Caring For Your Veneers

In dentistry, a veneer is a thin layer of restorative material placed over a tooth surface, either to improve the aesthetics of a tooth, or to protect a damaged tooth surface. There are two main types of material used to fabricate a veneer, composite and dental porcelain. A composite veneer may be directly placed (built-up in the mouth), or indirectly fabricated by a dental technician in a dental laboratory, and later bonded to the tooth, typically using a resin cement such as Panavia. In contrast, a porcelain veneer may only be indirectly fabricated.

 
Veneers are an important tool for the cosmetic dentist. A dentist may use one veneer to restore a single tooth that may have been fractured or discolored, or multiple teeth to create a "Hollywood" type of makeover. Many people have small teeth resulting in spaces that may not be easily closed by orthodontics. Some people have worn away the edges of their teeth resulting in a prematurely aged appearance, while others may have malpositioned teeth that appear crooked. Multiple veneers can close these spaces, lengthen teeth that have been shortened by wear, provide a uniform color, shape, and symmetry, and make the teeth appear straight.
 
Preparing the Teeth
 
Veneers require very little removal of the enamel surface of the tooth. It will generally depend on the type of veneer used, position of the teeth, or the dentists preferred method of preparing the tooth.
 
You may or may not require local anesthetic for the appointment. Teeth that have been root canalled (root canal) or teeth that require very little preparation, may allow you to avoid the need for anesthetic. Your dentist will use the high speed handpiece to contour the front surface of the tooth. Impressions of the prepared teeth are taken inside your mouth using a very precise impression material that starts our as a thick paste. The impression material is filled into a tray and placed on the teeth. The dental assistant will likely hold the impression tray in your mouth until the material sets, usually after 3 to 5 minutes. An impression of how your teeth bite together is also taken. Impression material is applied to the biting surface of the bottom and top teeth. You will be asked to bite down into the material for 1 to 2 minutes until the material is set; depending on the brand used. If the dentist is satisfied with all of the impressions, they are delivered to the dental laboratory (lab equipment).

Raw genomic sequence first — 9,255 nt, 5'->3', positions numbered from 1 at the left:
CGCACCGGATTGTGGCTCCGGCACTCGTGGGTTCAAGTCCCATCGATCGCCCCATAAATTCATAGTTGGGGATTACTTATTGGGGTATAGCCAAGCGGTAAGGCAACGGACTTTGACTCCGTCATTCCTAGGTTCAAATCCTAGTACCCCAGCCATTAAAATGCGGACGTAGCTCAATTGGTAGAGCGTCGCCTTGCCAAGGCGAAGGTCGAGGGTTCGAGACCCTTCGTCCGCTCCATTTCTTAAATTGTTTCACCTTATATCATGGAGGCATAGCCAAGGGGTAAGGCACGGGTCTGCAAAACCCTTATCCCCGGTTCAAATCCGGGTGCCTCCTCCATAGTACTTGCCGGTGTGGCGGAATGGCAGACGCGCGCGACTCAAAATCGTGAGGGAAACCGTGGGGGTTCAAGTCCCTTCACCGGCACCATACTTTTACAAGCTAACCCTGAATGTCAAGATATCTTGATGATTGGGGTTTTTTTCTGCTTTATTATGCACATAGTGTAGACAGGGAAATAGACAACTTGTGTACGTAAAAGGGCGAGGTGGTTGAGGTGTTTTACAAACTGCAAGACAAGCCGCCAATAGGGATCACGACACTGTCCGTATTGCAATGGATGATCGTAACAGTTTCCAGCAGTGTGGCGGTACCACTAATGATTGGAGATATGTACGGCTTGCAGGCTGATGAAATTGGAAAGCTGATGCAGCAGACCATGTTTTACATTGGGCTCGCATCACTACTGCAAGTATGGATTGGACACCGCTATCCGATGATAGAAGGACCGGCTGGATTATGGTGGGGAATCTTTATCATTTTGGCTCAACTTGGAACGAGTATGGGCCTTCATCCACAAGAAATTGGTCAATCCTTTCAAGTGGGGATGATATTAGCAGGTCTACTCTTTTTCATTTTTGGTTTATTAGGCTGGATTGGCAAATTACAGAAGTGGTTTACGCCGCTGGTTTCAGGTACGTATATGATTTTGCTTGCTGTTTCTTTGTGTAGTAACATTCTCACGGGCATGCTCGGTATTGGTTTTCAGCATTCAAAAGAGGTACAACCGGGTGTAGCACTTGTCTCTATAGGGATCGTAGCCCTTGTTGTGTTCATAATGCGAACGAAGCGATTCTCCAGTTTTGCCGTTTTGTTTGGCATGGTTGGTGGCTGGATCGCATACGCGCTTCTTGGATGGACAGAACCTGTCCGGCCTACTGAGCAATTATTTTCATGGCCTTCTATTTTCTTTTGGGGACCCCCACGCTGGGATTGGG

Caring for Your Veneers
 
Although veneers are designed to allow you to function normally, you may want to consider trying not to bite into hard food with your front teeth, or use your teeth to open difficult items, because they may chip or break. Occasional you may have foods and beverages like red wine, tomato sauce, grape juice, and tea or coffee. But keep in mind that the porcelain material can pick up stain from deeper pigmented foods and beverages. And unlike our natural teeth, they cannot be whitened with tooth whitening gels.
 
Your dentist may recommend the use of a night guard, or splint while sleeping. This will protect your lower teeth from the effects of the porcelain grinding on the enamel. Even if you do not knowingly grind your teeth, porcelain is damaging to enamel during even slight grinding of the teeth. Veneers are designed to last between 10 to 15 years. Regular cleanings from your dental hygienist are still recommended, along with regular dental checkups.
 
 

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